What I think about
My research explores the fundamental building blocks of human language, and how languages differ in their realization. I do this by using the framework I developed In my 2014 monograph: the Universal Spine Hypothesis according to which the grammar of all languages are constrained by a set of hierarchically organized universal functions (the spine). In my recent monograph I extended this to include layers of structure for interactional language: the interactional spine, which hosts units of language that occur only in linguistic interaction (like yeah, huh, well). Assuming the spine has led me to pursue the question regarding universality and variation in various new ways. I'm still interested in the classic question as to how the traditional grammatical categories differ across languages, and what (if anything) might be universal about them. I'm particularly interested in why certain categories are never found in human languages. To my surprise, we don't find emotions enter the spine. So this made me wonder about the relation between language and emotions. Since the interactional spine encodes interactional roles (i.e., speaker and addressee) we have a way to model variation that depends on who we talk to. So I'm interested if and how language differs depending on the social relations between interlocutors, but also how it differs if we talk to ourselves or if we talk to a machine. And I'm interested in how language differs across different populations, including children and neuro-diverse populations.
Der Mensch spricht, sogar in Gedanken, nur mit einem Andren, oder mit sich, wie mit einem Andren W. von Humboldt
Language changes in conversation. We don't always speak in full sentences. And we add little words, phrases and intonational tunes to modify what we say. They facilitate interaction in that they regulate the managment of common ground as well as how we take turns. Until recently interactional language has not received much attention in the generative literature, likely because they are restricted to languge in use, which is something generativists have abstracted away from.
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When I started working on Halkomelem (Salish) I didn't know how to begin to draw trees for sentences. The problem, I realized, was that languages differ in their categorial inventories. Yet, these categories fall into some regular patterns (they are hierarchically organized, they display patterns of contrast and multi-functionality). This points to an underlying categorization mechanism that creates hierarchically organized functional catgeories. The Universal Spine Hypothesis (USH) seeks to model this: language-specific units of language (UoLs) can associate with the spine in different ways. And if a UoL associates with the spine as a head, it makes a grammatical category. This derives variation in catgeorial inventories: since language-specific UoLs are essential in deriving grammatical categories, they, too, are necessarily language-specific though constrained by the spine. And crucially, the spine will add meaningful content to these UoLs deriving multi-functionality.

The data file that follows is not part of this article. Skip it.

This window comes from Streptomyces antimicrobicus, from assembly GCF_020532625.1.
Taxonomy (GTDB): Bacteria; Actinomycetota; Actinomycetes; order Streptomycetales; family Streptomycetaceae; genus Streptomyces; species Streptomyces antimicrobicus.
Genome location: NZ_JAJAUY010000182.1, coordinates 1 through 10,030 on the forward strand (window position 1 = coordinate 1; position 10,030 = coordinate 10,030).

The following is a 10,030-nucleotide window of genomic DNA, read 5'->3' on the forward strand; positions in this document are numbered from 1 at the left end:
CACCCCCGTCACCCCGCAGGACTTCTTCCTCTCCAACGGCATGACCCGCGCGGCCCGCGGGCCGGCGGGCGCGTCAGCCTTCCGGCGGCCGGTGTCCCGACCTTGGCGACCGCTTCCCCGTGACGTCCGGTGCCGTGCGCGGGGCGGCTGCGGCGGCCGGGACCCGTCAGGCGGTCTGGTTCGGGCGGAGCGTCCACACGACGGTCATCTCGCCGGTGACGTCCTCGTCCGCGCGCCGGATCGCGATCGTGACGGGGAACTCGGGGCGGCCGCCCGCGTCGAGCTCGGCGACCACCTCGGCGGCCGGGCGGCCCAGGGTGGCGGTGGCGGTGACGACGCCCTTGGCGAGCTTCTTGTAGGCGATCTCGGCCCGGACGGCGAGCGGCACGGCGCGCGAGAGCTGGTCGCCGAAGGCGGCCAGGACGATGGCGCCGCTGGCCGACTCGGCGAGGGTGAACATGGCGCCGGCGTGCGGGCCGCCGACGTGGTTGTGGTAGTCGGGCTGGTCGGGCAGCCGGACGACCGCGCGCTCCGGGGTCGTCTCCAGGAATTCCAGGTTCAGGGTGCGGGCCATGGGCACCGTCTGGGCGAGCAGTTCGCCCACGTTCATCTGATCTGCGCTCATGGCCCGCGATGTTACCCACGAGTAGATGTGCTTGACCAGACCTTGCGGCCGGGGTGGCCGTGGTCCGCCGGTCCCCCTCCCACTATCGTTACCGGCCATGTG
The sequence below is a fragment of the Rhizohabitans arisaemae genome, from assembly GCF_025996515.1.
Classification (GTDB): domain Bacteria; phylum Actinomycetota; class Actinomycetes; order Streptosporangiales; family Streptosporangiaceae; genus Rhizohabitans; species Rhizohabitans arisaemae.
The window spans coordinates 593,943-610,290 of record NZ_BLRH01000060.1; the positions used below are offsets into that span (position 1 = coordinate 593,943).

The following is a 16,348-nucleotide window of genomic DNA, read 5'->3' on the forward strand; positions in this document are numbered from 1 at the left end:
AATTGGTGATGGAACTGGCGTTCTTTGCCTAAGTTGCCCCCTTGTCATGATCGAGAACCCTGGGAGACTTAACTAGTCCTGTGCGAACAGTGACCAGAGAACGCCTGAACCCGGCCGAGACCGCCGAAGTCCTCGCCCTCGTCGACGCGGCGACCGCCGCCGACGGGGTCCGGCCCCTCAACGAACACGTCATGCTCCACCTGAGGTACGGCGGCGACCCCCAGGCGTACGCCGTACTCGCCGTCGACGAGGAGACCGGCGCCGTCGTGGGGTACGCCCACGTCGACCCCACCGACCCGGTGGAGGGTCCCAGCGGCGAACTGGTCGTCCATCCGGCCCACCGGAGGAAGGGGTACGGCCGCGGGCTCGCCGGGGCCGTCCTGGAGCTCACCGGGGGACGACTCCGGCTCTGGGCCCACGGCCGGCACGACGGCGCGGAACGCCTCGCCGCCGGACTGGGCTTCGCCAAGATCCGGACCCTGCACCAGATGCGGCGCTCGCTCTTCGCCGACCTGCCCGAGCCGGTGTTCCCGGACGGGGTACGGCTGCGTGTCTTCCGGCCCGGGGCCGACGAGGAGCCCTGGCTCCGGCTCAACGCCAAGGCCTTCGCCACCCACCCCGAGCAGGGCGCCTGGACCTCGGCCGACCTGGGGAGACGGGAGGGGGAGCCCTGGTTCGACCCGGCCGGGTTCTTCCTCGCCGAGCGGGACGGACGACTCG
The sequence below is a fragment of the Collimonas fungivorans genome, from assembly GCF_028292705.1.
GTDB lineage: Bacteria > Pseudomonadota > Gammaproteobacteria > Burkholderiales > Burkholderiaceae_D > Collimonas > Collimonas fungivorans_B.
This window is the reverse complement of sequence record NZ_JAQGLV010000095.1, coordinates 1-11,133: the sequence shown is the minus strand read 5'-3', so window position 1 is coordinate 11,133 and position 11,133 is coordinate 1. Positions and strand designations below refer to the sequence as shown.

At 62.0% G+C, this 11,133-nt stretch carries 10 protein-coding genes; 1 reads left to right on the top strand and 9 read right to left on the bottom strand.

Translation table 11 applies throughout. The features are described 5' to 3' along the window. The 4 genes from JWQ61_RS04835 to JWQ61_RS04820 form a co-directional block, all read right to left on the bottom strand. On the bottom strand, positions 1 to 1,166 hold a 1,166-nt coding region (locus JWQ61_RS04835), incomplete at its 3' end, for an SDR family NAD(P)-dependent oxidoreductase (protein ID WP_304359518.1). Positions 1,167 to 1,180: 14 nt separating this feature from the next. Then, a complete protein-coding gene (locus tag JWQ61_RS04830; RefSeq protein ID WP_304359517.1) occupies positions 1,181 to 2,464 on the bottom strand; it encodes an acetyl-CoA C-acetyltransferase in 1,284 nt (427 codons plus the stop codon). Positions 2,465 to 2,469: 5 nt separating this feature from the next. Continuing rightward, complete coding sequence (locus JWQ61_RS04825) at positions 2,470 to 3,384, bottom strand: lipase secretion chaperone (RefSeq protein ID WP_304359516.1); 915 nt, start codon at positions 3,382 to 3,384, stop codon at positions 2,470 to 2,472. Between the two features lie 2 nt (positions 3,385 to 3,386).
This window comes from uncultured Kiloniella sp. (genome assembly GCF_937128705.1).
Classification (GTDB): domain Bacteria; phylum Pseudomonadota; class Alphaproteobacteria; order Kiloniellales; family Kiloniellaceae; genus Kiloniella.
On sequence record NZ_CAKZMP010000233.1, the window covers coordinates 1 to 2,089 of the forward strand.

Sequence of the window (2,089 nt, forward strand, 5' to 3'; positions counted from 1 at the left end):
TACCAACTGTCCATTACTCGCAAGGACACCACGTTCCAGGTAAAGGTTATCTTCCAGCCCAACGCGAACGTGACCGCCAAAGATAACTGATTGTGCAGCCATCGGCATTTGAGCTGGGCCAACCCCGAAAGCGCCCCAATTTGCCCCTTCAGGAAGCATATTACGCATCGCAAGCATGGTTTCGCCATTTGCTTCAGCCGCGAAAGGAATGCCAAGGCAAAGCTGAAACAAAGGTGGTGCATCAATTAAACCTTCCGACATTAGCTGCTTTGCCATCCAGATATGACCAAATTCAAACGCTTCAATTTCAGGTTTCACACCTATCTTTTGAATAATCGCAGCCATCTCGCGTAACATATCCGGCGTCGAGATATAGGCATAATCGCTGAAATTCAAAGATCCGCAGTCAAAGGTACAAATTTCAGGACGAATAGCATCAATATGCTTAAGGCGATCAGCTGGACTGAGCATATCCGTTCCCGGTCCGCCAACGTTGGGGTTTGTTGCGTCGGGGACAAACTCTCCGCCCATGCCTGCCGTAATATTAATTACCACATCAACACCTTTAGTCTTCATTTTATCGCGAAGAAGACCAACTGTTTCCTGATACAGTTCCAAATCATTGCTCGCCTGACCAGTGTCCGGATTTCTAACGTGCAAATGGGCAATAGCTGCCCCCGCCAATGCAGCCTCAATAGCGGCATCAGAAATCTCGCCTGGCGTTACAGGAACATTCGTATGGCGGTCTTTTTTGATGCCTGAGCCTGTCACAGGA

I have been thinking about pronouns since 1995, and they have never left me. They give us a condensed version of the spine, like a trailer to a movie. My interest in pronouns started with the observation that German d-pronouns cannot be bound, unlike personal pronouns. So what makes them special. It took me a year to realize that they walk like determiners, and talk like determiners.... And this lead to the realization that pronouns are not a unified class: depending on the category of the spine they instantiate, they have different properties, including their binding properties. So D-pronouns, differ from phi-pronouns., etc. And the same holds for reflexives: depending on their category, their "reflexivity" is derived in different ways. And most recently, Elizabeth Ritter and I have explored the properties of so-called pronouns in East Asian languages, which have very different properties. We argue that they are UoLs that associate with the interactional spine, hence they are not bundles of phi-features. We call them paranouns. They are neither nouns, nor pronouns. They contain socio-linguistic information about the interactants and the relation among them.
I have begun to think about the significance of the particular language profiles of people with neuro-diverse profiles (schiophrenia, autism spectrum, aphasia, alheimer's). This is in collaboration with Wolfram Hinzen, and his GracLab, at UPF. Following Hinzen's uncartesian ideas according to which language configures thought, it follows that the language of people with different types of thoughts will have a different language profile. I am currently developing a formal typology for language variation that is based on variation in properties of the spine (including the interactional spine) rather than merely in the properties of UoLs (as is the case with language variation in neuro-typical populations. The Interactional Spine Hypothesis provides us with an ideal framework as these neuro-diversities are typically characterized as displaying differences in language and social cognition. At the same time, exploring language in neuro-diverse populations allows us to ask questions about the cognitive underpinnings of the (interactional) spine.
There are some pieces of my work that do not fall neatly into any of the categories that I defined for my research. So here they are makeing for an elsewhere category: Everything else I did. It's not much, in fact. Which some years ago I wouldn't have expected as I sometimes thought that I work on many unrelated things. But it turned out there was a order in the chaos and I was following a particular path. And that's what I will keep doing.